Self-Regulation and Toxic Stress Report 3: A Comprehensive Review of Self-Regulation Interventions From Birth Through Young Adulthood
A Comprehensive Review of Self-Regulation Interventions From Birth Through Young Adulthood is the third in a series of four inter-related reports titled Self-Regulation and Toxic Stress. The first report, subtitled Foundations for Understanding Self-Regulation from an Applied Developmental Perspective, provides a comprehensive framework for understanding self-regulation in context, using a theoretical model that reflects the influence of biology, caregiving, and the environment on the development of self-regulation. The second report, A Review of Ecological, Biological, and Developmental Studies of Self-Regulation and Stress, provides a cross-disciplinary review of research on the relationship between stress and self-regulation.
The present report describes results of a comprehensive review of self-regulation interventions from birth through young adulthood and summarizes the level of evidence for different interventions across age groups and outcome domains. In this report, we provide details on the methodological approach and data findings, including figures with detailed descriptions for the reader who is interested in the evidence base supporting our conclusions. These conclusions are repeated in our fourth report, Implications for Programs and Practice, with a more applied summary of the results organized by their implications for different types of programs. This third report therefore provides a more technical reference for the fourth report.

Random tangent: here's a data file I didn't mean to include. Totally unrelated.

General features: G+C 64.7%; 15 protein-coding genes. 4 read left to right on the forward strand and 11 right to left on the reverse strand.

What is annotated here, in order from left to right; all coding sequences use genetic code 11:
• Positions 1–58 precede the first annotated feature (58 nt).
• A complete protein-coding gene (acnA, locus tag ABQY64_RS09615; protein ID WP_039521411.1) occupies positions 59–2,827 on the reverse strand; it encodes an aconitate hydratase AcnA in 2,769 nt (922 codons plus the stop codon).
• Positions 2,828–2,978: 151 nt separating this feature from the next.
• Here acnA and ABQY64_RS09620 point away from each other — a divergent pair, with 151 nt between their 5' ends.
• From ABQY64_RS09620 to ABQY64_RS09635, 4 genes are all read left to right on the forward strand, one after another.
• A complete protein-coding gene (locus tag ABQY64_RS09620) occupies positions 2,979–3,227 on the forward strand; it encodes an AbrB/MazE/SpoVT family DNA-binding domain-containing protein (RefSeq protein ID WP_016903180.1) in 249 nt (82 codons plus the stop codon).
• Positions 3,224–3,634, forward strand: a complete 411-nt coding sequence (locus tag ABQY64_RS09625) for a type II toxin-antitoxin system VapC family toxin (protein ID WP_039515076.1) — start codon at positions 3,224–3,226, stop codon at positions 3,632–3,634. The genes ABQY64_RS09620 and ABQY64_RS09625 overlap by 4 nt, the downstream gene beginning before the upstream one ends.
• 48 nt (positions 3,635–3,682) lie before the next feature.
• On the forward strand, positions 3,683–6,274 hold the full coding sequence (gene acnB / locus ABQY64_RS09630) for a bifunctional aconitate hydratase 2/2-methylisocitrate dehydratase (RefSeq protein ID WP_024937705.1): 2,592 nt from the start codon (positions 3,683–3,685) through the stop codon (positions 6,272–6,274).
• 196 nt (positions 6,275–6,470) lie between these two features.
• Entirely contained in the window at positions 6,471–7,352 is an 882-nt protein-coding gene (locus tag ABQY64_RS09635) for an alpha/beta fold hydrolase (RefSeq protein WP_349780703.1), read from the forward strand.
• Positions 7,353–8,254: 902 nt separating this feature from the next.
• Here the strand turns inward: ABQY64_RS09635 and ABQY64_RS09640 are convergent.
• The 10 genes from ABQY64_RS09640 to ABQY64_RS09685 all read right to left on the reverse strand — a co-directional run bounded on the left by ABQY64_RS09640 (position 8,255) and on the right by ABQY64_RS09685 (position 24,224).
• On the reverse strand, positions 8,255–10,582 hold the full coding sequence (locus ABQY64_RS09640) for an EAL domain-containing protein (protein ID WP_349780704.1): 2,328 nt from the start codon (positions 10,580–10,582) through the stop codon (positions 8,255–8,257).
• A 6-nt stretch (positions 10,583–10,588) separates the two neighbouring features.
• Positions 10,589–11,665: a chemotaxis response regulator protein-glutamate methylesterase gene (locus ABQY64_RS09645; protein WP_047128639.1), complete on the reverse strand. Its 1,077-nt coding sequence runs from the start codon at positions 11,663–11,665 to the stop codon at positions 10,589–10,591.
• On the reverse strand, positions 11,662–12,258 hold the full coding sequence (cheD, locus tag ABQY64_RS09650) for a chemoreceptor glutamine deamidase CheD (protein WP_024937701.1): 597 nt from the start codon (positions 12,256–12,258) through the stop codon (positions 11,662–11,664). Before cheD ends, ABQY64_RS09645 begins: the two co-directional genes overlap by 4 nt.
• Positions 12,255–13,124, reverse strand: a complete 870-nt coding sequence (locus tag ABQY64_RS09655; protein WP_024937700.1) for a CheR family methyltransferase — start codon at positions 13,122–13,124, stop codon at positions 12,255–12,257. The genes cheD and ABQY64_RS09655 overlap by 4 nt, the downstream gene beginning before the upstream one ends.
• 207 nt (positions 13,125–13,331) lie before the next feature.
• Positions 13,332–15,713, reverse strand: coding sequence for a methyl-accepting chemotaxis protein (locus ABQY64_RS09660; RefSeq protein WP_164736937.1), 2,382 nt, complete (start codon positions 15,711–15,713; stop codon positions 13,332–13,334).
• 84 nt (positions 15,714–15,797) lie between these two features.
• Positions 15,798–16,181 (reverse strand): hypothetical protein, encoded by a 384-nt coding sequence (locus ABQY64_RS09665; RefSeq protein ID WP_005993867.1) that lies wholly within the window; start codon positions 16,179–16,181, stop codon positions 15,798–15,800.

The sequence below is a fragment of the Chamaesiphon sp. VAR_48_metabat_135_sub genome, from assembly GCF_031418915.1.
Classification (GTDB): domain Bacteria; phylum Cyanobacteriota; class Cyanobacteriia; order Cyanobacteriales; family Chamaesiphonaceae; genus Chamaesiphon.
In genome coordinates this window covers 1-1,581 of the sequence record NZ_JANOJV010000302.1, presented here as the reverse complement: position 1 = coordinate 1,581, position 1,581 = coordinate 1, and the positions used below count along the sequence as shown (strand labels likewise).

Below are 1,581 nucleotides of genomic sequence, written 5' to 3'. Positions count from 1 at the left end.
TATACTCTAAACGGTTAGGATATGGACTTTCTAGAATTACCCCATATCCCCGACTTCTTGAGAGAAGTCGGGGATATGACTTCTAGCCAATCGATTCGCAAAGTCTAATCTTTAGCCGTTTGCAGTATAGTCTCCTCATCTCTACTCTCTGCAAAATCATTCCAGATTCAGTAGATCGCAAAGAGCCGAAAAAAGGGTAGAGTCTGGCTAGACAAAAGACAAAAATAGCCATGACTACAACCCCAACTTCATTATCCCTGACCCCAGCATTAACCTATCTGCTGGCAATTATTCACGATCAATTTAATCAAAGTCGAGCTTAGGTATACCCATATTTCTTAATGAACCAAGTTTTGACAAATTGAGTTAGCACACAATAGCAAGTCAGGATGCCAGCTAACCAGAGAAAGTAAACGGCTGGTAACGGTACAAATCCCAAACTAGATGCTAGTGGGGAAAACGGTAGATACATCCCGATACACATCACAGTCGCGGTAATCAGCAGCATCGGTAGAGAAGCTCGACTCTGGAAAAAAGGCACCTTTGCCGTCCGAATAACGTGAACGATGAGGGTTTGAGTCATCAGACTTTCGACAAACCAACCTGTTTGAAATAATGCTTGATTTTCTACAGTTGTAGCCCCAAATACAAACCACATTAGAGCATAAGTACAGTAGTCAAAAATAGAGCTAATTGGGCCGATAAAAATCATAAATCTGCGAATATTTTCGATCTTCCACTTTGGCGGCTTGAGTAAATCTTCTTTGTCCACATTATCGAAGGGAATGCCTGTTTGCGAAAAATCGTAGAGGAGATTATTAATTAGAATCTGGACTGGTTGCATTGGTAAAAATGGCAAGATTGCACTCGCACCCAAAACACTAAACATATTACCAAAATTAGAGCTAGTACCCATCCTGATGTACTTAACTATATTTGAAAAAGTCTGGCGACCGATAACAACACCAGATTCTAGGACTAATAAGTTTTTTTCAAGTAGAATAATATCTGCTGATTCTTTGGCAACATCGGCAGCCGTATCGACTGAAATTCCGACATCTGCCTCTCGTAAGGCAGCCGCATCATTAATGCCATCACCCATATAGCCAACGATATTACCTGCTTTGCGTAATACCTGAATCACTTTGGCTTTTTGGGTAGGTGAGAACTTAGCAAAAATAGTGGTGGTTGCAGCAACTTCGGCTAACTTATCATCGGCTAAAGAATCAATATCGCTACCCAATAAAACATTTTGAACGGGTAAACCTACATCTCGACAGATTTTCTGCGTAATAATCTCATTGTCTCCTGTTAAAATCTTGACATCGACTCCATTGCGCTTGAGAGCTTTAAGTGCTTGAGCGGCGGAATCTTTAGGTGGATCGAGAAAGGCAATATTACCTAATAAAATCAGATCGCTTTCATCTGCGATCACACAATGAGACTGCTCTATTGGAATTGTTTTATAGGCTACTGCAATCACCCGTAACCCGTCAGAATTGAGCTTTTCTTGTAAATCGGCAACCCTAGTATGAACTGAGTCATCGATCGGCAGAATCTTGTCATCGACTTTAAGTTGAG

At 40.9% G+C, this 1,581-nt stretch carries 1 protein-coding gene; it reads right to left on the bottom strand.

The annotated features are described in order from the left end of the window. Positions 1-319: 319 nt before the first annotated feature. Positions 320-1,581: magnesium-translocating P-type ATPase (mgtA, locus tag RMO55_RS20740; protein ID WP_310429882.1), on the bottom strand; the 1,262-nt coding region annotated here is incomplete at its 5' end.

The overarching aim of this review was to inform the selection and use of self-regulation interventions within human services programs supported by the Administration for Children and Families (ACF). For that reason, our focus was on universal and targeted interventions that could be used within the existing infrastructure of those human services programs, with particular attention to vulnerable populations living in adversity or with specific risk characteristics.
Our approach to this review was informed by the theoretical framework for understanding self-regulation development provided in the first report in this series, Foundations for Understanding Self-Regulation from an Applied Developmental Perspective. Studies were included if they either targeted self-regulation with an evidence-supported theoretical mechanism or directly measured cognitive or emotional self-regulation as an outcome. The two theoretical mechanisms of self-regulation development considered were 1) direct skills instruction in cognitive, emotional, or behavioral self-regulation and 2) enhancement of “co-regulation”, defined as a warm, responsive relationship in which a caregiver positively structures the environment and provides support, coaching, and modeling for self-regulation skills... more